The mysterious Bard and peers
(Edmonton) The link between England’s war with Spain in the mid-1580s and William Shakespeare’s success many not be obvious, but Jonathan Hart explores the ties between empire building and literature in his new book Shakespeare and his Contemporaries.
By defeating the Spanish Armada in 1588, the English paved the way for an expanding British Empire and the global importance of English language today, says Hart, English and comparative literature scholar at the University of Alberta.
“English is a major world language now, but it has not always been that way and may not always be that way in the future,” Hart says. Prior to the war, he says, Spain was by far the strongest country in Europe and remained so for about a decade after Shakespeare’s death.
“English was not a trading language in East Asia or any other parts of the world beyond the British Isles. One of the reasons the English started exploring is that the Spanish thought they were heretics … and blocked them from trading in certain areas,” Hart explains. “So in some ways, Shakespeare was a major writer in a country that worried about Spanish power, and was fragile and vulnerable.”
Hart notes that while Shakespeare and his contemporaries have given us many expressions and ideas we use today, they lived in a time when they couldn’t fully express themselves, partly for fear of the monarchy and partly because they weren’t living in the age of biography and autobiography. This partly explains why no evidence exists of Shakespeare commenting on events, such as the war with Spain, that were shaping the British Empire. Hart notes that Ben Jonson, a contemporary, was jailed and censored.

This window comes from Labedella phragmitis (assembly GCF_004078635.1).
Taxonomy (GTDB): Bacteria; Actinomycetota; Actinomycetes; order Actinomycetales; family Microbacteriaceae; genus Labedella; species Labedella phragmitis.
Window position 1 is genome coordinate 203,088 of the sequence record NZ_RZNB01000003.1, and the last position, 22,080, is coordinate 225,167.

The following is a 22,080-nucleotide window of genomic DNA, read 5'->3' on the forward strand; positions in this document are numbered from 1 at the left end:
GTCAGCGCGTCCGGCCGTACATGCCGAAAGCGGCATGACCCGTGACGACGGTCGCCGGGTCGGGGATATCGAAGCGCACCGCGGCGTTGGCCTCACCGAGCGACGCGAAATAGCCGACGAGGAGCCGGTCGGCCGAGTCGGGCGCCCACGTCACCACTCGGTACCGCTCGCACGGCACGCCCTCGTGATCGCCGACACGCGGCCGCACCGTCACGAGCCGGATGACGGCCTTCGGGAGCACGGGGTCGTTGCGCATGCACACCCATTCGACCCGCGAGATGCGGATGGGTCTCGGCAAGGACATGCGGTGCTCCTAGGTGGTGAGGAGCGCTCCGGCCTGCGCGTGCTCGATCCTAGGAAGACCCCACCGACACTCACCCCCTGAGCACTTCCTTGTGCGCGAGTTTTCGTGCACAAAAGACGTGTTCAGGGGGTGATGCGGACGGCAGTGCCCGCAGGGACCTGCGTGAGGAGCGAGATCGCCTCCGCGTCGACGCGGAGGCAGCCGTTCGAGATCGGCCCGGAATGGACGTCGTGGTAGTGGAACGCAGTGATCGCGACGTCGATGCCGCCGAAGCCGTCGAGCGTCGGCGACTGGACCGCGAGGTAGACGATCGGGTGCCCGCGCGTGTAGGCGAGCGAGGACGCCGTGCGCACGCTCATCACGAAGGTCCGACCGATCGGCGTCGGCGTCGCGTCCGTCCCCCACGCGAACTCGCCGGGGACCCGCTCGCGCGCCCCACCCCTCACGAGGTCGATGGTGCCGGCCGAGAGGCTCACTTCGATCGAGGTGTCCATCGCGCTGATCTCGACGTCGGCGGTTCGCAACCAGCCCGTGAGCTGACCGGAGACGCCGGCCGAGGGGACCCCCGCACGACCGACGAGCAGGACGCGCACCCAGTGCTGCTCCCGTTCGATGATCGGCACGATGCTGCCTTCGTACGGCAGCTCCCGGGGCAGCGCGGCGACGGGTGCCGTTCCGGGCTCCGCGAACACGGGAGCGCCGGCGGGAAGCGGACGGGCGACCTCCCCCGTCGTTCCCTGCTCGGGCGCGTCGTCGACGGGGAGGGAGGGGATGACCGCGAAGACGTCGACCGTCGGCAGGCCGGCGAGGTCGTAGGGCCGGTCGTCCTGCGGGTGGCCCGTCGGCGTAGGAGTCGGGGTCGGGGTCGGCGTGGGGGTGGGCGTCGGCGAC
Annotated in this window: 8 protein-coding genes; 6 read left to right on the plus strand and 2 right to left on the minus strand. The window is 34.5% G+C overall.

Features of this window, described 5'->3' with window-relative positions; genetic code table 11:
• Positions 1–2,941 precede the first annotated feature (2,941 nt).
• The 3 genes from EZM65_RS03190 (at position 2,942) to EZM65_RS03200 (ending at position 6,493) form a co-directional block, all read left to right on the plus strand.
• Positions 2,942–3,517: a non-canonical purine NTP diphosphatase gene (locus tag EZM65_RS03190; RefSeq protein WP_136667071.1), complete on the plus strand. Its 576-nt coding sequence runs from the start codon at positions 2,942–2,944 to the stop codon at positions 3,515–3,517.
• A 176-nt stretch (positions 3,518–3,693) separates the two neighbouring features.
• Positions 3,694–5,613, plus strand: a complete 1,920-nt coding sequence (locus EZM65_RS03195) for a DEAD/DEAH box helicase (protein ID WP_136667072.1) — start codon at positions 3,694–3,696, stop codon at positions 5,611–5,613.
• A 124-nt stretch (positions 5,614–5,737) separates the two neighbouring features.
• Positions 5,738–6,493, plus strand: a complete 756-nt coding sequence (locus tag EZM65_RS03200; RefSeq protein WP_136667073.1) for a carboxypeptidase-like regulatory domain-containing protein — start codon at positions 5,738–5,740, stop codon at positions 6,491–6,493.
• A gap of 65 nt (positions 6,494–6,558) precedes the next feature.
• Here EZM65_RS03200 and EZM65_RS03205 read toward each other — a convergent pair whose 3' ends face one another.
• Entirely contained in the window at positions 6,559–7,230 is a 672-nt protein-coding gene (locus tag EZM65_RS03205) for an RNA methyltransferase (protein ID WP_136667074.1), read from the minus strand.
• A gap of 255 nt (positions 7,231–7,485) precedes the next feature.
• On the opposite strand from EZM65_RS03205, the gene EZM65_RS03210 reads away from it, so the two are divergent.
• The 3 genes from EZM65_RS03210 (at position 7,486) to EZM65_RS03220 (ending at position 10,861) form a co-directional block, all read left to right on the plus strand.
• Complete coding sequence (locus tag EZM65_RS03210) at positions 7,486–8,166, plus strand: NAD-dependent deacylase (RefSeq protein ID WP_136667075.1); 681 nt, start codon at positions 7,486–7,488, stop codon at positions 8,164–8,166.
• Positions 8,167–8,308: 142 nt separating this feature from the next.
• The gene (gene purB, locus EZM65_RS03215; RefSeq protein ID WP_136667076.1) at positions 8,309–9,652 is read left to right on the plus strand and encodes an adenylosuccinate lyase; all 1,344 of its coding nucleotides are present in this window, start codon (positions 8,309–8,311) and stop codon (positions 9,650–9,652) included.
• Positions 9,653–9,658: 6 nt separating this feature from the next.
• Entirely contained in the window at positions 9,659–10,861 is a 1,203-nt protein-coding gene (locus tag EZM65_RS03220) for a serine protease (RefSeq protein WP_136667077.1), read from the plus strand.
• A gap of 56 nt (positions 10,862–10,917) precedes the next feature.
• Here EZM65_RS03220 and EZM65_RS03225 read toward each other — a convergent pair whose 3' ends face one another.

“It’s like Shakespeare’s a sphinx. If he did comment, it’s not on record.” Even taking the times into consideration, facts about Shakespeare are hard to find compared to some of his contemporaries, Hart says. There’s no record of his schooling, the books he owned or the letters he may have written or received�nothing that points to how he amassed his immense knowledge on a wide range of subjects, including law, medicine and philosophy, for example.
“He probably went to the local grammar school, which meant that he would have had teachers who were from Oxford who’d teach him Latin and Greek. We don’t have absolute proof of that, but that’s probably what happened. We have no proof that he went to Oxford or Cambridge. And that’s why you get all these wild things about the Earl of Oxford as the author of his plays because people think he couldn’t write the works that he did because he did not go to university,” Hart says.
One Shakespeare contemporary Hart writes about is playwright Christopher Marlowe. He suggests that Marlowe, who was murdered in his late 20s, may have had a similar impact to Shakespeare if he’d lived longer. “Marlowe wrote very similar epic forms of plays like Shakespeare. ... Had Shakespeare died at that time, I’m not sure there’d be much to choose between the two of them,” he says.
By the time of his death in 1616, Shakespeare had left plenty of plays but very little information about himself compared to some of his contemporaries. Seven years after he died, he was celebrated in the First Folio�a collection of his plays. But Hart says we can’t find, Shakespeare, the man, in his works.
“The author of these incredible works makes us want to know about the other man. We don’t have evidence for that other man,” he says. “A lot of his paperwork disappeared, which leaves much to the imagination of film directors and others.”
Hart says Shakespeare and his contemporaries left lasting imprints.
“They’re great experimenters. They helped shape the early form of modern English and they helped change English literature. It was a golden age of creativity. And that helped to launch English culture,” he says.
“Language and stories is what they’ve given us. And those follow trade routes throughout history. If you look at doctors, engineers or scientists, somewhere along in their education, Shakespeare and his contemporaries have helped to shape them, even if they don’t know that,” Hart says.
“Abraham Lincoln carried his law books, Shakespeare and the Bible.”